- Should I have the opportunity to travel back in time to converse with great philosophers, Hume would be high on my itinerary. My gratitude for his insights and hospitality would surely tempt me to reciprocate by telling him about my time travels1.
- But I fear he would not believe me. For the reasoning underlying Hume's famous scepticism about miracles dooms my tales of time travel2 to an incredulous reception. The ensuing paragraphs will be dedicated to an elucidation of this fear.
- This elucidation is of more than historical interest, since Hume's reasoning about miracles still strikes many contemporary philosophers as cogent. Thus the scepticism about time travel3 that I attribute to Hume should also be shared by his followers.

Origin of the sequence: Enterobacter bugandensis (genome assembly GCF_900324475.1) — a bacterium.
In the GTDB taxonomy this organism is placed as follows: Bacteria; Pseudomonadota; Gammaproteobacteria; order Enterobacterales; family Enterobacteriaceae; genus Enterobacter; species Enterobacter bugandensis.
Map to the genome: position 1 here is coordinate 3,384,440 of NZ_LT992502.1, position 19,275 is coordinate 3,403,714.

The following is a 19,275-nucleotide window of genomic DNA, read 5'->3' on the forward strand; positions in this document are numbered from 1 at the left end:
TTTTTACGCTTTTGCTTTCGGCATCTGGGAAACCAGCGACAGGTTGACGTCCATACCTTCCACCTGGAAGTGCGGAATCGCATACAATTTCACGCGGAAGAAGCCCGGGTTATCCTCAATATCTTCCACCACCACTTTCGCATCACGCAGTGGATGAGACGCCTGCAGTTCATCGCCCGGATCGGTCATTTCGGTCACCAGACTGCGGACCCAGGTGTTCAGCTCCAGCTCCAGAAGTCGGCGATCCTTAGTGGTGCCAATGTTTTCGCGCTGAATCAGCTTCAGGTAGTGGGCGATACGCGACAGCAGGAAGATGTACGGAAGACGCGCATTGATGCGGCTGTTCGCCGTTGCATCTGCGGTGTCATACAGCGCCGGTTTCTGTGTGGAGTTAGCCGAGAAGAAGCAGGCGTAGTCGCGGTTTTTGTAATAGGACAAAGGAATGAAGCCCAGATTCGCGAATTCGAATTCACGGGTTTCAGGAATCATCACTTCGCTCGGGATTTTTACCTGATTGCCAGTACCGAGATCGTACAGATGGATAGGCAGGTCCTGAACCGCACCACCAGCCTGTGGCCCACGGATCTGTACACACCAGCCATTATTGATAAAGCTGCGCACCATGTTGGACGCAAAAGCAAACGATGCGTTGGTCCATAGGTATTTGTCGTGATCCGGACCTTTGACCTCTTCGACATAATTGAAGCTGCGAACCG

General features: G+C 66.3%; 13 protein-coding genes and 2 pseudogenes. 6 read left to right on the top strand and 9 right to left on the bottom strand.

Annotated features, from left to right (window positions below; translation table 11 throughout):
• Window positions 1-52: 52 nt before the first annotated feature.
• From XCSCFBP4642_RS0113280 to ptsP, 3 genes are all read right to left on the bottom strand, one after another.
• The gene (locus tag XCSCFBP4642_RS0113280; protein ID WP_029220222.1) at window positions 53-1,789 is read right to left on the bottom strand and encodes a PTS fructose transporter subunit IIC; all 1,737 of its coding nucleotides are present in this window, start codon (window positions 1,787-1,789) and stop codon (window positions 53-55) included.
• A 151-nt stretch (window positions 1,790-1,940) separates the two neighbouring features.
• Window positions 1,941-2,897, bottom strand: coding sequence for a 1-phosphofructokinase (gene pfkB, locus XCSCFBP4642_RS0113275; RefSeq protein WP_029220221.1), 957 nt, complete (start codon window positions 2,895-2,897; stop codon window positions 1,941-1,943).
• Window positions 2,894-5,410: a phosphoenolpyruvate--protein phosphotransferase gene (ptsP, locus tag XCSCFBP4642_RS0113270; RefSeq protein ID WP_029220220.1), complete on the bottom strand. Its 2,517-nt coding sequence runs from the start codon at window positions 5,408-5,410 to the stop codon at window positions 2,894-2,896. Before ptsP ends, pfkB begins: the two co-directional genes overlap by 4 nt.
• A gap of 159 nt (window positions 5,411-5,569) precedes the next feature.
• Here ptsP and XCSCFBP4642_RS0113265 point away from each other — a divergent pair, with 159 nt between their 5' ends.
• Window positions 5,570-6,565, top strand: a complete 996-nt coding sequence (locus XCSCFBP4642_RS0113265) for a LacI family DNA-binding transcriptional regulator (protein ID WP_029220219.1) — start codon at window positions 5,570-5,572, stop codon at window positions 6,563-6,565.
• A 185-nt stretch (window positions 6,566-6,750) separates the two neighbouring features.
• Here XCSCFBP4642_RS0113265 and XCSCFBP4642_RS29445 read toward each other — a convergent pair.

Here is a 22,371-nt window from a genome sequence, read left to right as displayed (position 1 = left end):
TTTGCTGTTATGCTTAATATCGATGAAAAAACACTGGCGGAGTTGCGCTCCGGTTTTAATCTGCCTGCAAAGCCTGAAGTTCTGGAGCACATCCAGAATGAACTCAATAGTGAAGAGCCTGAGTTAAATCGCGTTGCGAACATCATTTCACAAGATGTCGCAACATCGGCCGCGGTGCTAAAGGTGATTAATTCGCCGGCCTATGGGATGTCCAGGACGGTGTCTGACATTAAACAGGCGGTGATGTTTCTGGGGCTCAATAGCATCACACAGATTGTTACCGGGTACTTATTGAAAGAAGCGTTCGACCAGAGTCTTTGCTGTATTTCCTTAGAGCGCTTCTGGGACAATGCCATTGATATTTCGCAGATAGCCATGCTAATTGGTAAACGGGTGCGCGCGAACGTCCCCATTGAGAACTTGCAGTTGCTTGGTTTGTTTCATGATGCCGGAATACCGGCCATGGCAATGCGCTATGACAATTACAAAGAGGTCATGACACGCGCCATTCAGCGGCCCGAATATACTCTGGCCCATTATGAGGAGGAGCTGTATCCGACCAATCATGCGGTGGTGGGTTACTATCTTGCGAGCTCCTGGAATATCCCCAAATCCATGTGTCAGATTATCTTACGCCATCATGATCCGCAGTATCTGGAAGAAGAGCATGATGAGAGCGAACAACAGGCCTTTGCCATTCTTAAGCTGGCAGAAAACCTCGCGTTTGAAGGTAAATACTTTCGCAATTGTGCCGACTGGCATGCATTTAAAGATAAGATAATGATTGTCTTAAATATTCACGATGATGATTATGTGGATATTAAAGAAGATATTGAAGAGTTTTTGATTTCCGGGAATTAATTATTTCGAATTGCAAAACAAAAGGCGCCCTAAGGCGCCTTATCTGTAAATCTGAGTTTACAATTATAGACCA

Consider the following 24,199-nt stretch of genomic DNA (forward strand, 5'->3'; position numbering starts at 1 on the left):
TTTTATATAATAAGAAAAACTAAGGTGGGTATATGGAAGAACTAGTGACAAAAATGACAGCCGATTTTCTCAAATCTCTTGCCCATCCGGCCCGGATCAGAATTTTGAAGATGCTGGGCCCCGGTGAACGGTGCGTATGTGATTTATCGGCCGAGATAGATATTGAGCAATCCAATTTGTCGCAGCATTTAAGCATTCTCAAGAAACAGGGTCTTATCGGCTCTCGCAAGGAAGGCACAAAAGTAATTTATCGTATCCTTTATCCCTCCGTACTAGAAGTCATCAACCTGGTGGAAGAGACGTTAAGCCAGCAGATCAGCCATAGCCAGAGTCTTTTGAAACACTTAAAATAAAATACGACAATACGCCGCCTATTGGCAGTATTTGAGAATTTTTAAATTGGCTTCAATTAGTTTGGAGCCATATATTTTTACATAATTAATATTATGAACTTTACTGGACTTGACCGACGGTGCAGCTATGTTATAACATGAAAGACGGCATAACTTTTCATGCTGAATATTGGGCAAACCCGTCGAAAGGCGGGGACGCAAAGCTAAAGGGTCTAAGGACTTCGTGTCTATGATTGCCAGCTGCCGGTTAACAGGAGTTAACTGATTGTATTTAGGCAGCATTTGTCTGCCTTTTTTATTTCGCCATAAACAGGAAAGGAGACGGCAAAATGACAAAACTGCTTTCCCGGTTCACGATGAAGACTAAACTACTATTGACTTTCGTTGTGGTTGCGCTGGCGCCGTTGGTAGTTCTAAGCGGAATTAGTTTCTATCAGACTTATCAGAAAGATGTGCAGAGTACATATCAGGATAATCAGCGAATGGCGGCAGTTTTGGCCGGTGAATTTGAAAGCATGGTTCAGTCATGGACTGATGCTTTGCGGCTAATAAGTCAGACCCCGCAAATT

- It should be noted that the scepticism at issue is epistemological rather than metaphysical. The key question will not be 'Is time travel4 possible?' We shall instead ask whether it is possible to justify a belief5 in a report of time travel6. The metaphysical issue will only be addressed in response to the question of whether one can be an epistemological sceptic about time travel7 without being a metaphysical sceptic.
See "Flew (Anthony) - Time Travel and the Paranormal" for a response.
Footnote 5: This seems fishy to me, as it breaks the parallel with miracles; because (by definition) a miracle is impossible (or at least contrary to the laws of nature).
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